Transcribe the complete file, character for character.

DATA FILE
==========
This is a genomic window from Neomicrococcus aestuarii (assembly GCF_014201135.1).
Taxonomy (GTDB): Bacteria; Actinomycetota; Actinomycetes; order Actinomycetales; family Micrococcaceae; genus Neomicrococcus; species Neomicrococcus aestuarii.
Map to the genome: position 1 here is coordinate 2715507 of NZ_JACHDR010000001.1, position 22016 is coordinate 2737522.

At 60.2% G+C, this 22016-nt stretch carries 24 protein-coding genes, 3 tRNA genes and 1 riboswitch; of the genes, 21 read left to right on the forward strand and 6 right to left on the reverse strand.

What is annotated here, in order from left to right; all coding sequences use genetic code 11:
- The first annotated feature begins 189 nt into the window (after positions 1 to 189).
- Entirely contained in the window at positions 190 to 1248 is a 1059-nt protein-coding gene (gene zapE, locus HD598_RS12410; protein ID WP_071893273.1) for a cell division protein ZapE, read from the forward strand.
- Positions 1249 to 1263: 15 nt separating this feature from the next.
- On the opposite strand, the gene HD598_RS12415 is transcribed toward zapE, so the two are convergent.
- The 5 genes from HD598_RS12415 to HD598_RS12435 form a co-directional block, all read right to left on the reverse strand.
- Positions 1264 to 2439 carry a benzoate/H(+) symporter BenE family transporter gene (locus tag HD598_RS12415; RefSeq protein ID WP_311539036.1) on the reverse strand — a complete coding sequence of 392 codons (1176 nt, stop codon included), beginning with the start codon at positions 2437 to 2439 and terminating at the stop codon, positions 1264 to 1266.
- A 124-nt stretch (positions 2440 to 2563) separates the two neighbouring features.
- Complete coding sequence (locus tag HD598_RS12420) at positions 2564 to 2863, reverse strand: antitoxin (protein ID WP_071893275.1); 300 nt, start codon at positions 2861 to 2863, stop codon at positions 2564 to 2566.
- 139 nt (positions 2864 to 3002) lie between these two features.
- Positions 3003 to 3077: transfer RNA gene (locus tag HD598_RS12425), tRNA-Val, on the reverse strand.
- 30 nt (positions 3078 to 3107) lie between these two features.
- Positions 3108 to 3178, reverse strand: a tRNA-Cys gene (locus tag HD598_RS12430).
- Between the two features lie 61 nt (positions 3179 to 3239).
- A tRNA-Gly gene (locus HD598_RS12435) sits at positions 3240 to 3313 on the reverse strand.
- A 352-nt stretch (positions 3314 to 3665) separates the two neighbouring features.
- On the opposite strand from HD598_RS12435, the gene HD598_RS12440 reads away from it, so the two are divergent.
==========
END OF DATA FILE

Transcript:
This is a genomic window from Neomicrococcus aestuarii (assembly GCF_014201135.1).
Taxonomy (GTDB): Bacteria; Actinomycetota; Actinomycetes; order Actinomycetales; family Micrococcaceae; genus Neomicrococcus; species Neomicrococcus aestuarii.
Map to the genome: position 1 here is coordinate 2715507 of NZ_JACHDR010000001.1, position 22016 is coordinate 2737522.

At 60.2% G+C, this 22016-nt stretch carries 24 protein-coding genes, 3 tRNA genes and 1 riboswitch; of the genes, 21 read left to right on the forward strand and 6 right to left on the reverse strand.

What is annotated here, in order from left to right; all coding sequences use genetic code 11:
- The first annotated feature begins 189 nt into the window (after positions 1 to 189).
- Entirely contained in the window at positions 190 to 1248 is a 1059-nt protein-coding gene (gene zapE, locus HD598_RS12410; protein ID WP_071893273.1) for a cell division protein ZapE, read from the forward strand.
- Positions 1249 to 1263: 15 nt separating this feature from the next.
- On the opposite strand, the gene HD598_RS12415 is transcribed toward zapE, so the two are convergent.
- The 5 genes from HD598_RS12415 to HD598_RS12435 form a co-directional block, all read right to left on the reverse strand.
- Positions 1264 to 2439 carry a benzoate/H(+) symporter BenE family transporter gene (locus tag HD598_RS12415; RefSeq protein ID WP_311539036.1) on the reverse strand — a complete coding sequence of 392 codons (1176 nt, stop codon included), beginning with the start codon at positions 2437 to 2439 and terminating at the stop codon, positions 1264 to 1266.
- A 124-nt stretch (positions 2440 to 2563) separates the two neighbouring features.
- Complete coding sequence (locus tag HD598_RS12420) at positions 2564 to 2863, reverse strand: antitoxin (protein ID WP_071893275.1); 300 nt, start codon at positions 2861 to 2863, stop codon at positions 2564 to 2566.
- 139 nt (positions 2864 to 3002) lie between these two features.
- Positions 3003 to 3077: transfer RNA gene (locus tag HD598_RS12425), tRNA-Val, on the reverse strand.
- 30 nt (positions 3078 to 3107) lie between these two features.
- Positions 3108 to 3178, reverse strand: a tRNA-Cys gene (locus tag HD598_RS12430).
- Between the two features lie 61 nt (positions 3179 to 3239).
- A tRNA-Gly gene (locus HD598_RS12435) sits at positions 3240 to 3313 on the reverse strand.
- A 352-nt stretch (positions 3314 to 3665) separates the two neighbouring features.
- On the opposite strand from HD598_RS12435, the gene HD598_RS12440 reads away from it, so the two are divergent.